The impact of the tax cut on this year's budget is estimated at 0.85 billion lei (262 million U.S. dollars), or 0.5 percent of the GDP, according to Muscalu's calculation.

However, despite the budget impact, easing taxes on labor is an investment friendly measure for long-term growth given Romania's levels of work taxation, higher than the average in eurozone or in the wider European Union (EU).

IMF agreed with the long term benefits of lowering the labor tax, said Mihai Tanasescu, vice president of European Investment Bank (EIB), former finance minister of Romania.

"It was not an easy decision, but a complex one which can be properly implemented rather quickly. The Fund is reluctant because it thinks that for short term a cut of a tax which isn't covered with new sources of revenues or with a reduction of expense poses a threat to budget deficit and may not be sustainable," said Tanasescu.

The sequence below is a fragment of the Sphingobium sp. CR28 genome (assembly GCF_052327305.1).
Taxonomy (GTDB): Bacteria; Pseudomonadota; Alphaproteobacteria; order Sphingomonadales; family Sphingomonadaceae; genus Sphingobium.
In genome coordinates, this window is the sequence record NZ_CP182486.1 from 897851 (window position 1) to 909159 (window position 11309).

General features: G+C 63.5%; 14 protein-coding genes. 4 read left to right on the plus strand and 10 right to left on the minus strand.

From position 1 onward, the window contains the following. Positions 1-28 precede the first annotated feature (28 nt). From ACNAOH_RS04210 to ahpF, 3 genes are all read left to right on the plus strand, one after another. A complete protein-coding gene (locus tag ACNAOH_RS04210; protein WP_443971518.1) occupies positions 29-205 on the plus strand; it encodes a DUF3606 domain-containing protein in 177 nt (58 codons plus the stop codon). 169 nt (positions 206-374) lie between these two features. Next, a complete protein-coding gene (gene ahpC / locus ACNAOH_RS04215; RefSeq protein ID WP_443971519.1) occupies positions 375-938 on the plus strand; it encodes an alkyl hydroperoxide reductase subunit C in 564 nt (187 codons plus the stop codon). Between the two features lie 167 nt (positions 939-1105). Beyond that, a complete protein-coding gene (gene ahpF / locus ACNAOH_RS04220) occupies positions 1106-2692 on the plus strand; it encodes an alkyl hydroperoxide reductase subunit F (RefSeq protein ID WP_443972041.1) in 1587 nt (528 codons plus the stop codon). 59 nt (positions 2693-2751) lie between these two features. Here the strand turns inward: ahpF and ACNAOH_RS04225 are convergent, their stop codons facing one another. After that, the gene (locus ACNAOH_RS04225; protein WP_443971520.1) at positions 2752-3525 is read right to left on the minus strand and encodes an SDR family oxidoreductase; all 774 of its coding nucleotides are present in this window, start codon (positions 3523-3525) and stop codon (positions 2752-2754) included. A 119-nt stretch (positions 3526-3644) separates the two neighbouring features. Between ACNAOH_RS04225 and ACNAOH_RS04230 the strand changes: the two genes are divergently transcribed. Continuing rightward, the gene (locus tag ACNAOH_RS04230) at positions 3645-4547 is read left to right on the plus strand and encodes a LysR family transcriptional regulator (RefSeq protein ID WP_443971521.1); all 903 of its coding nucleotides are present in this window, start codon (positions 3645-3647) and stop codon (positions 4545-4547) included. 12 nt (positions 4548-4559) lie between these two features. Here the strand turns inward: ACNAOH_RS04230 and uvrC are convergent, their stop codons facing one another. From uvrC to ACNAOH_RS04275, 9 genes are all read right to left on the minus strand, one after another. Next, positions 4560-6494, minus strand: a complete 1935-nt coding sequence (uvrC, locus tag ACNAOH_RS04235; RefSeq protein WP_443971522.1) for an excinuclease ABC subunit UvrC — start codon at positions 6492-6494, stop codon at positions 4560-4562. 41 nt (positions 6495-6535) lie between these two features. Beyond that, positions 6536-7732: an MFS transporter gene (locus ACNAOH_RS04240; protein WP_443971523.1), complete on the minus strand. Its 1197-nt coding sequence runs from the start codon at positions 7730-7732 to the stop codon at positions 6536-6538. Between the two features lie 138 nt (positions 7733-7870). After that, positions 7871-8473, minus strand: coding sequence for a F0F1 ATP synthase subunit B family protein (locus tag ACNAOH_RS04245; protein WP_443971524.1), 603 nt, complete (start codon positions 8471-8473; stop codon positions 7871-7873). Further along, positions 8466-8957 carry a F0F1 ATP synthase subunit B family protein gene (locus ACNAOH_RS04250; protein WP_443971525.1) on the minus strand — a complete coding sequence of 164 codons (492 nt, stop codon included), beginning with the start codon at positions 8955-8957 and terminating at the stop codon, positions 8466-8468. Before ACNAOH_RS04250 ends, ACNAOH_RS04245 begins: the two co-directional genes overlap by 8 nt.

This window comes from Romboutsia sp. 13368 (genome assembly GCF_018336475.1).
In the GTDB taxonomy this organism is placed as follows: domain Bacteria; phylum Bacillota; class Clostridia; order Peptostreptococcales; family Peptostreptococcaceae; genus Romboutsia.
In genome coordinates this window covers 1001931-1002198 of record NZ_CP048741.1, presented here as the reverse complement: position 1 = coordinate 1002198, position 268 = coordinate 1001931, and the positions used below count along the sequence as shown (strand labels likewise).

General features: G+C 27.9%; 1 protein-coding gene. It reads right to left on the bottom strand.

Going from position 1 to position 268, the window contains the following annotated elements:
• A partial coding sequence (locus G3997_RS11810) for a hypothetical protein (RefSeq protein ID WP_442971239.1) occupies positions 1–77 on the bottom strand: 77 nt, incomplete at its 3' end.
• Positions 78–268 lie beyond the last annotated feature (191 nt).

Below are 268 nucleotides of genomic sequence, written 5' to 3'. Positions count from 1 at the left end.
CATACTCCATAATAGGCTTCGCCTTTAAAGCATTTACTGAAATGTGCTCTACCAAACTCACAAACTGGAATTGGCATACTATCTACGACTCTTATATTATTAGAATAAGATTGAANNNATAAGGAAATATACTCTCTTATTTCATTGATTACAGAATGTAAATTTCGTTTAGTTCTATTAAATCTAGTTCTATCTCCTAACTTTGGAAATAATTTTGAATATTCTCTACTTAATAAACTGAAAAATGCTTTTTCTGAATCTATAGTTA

It seems that for the IMF the idea was a good one, but the timing for implementing is was not exactly opportune, given the persistent deficit of the social contribution fund, covered with transfers from the state budget, according to analysts.

Statistics show some demographic worries as Romania has more pensioners than active workers.

According to the Labor Ministry's data, Romania has 5.37 million of pensioners and only 5.07 million employees contributing to the social fund. In the tax cut equation this disparity may seem dangerous for the budget.

For the next year, the 5 percent tax cut would imply a loss of revenues equal with 0.75 of GDP, raising the risk of failure to reach the 2.2 deficit target.

Romania's authorities hope the economy will grow with a robust pace, higher than the 2.2 percent GDP growth taken into account in the deficit equation.

"This agreement with IMF, European Commission and World Bank, the last one for Romania, will be properly executed and finished," said Tanasescu.

Describing the IMF agreement as an anchor of macroeconomic stability and predictability, Tanasescu said, "What we see in the financial market is consistent with the idea that Romania stabilized the economy, displayed a constant growth and has the potential to rich an annual 4-5 percent GDP growth in the next years."

Editor: An